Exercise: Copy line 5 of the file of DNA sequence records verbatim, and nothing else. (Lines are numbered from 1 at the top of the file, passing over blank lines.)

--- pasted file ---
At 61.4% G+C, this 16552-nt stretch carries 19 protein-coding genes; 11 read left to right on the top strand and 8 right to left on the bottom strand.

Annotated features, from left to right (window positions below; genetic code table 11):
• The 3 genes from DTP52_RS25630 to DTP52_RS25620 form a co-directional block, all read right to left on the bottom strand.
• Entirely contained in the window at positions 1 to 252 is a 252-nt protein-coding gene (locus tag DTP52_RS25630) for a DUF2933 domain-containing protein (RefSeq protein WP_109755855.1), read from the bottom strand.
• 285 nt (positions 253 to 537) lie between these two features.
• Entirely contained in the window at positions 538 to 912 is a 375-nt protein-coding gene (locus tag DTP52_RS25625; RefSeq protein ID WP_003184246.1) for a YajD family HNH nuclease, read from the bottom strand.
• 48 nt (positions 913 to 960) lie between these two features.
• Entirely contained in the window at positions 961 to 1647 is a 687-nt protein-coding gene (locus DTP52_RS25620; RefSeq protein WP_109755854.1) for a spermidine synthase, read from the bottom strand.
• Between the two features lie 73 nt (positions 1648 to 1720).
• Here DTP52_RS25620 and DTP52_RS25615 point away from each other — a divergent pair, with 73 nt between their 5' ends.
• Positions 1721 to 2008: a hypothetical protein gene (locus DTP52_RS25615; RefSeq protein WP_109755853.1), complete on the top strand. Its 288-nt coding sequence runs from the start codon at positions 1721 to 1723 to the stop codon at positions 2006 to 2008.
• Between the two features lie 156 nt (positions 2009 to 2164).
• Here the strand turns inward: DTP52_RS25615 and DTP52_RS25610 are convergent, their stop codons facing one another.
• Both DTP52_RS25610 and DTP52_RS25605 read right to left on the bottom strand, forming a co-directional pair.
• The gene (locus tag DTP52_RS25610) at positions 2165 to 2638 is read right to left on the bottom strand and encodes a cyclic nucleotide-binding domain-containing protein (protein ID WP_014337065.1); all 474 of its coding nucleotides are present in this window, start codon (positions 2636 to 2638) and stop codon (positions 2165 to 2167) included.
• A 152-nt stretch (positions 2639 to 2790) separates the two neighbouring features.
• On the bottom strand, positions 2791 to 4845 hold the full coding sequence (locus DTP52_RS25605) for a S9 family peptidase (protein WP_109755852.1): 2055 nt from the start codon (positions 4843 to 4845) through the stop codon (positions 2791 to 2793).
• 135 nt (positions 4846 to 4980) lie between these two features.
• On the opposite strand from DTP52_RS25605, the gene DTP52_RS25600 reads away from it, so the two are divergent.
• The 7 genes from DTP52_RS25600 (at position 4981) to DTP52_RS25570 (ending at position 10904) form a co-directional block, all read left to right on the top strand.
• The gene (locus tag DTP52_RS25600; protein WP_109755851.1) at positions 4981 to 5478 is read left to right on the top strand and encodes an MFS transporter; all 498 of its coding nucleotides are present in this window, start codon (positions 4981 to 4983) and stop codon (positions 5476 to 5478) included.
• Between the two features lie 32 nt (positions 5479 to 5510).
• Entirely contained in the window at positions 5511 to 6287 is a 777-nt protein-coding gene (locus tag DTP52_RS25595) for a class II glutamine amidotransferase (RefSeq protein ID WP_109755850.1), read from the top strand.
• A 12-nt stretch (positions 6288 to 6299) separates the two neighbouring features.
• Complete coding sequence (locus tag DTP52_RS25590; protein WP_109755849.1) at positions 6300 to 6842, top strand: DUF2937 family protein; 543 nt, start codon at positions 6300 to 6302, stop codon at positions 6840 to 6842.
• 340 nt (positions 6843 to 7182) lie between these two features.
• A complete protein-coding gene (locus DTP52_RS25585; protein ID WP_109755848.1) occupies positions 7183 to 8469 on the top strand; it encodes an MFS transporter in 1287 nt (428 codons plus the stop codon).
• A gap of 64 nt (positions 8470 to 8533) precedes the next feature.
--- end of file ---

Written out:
• 285 nt (positions 253 to 537) lie between these two features.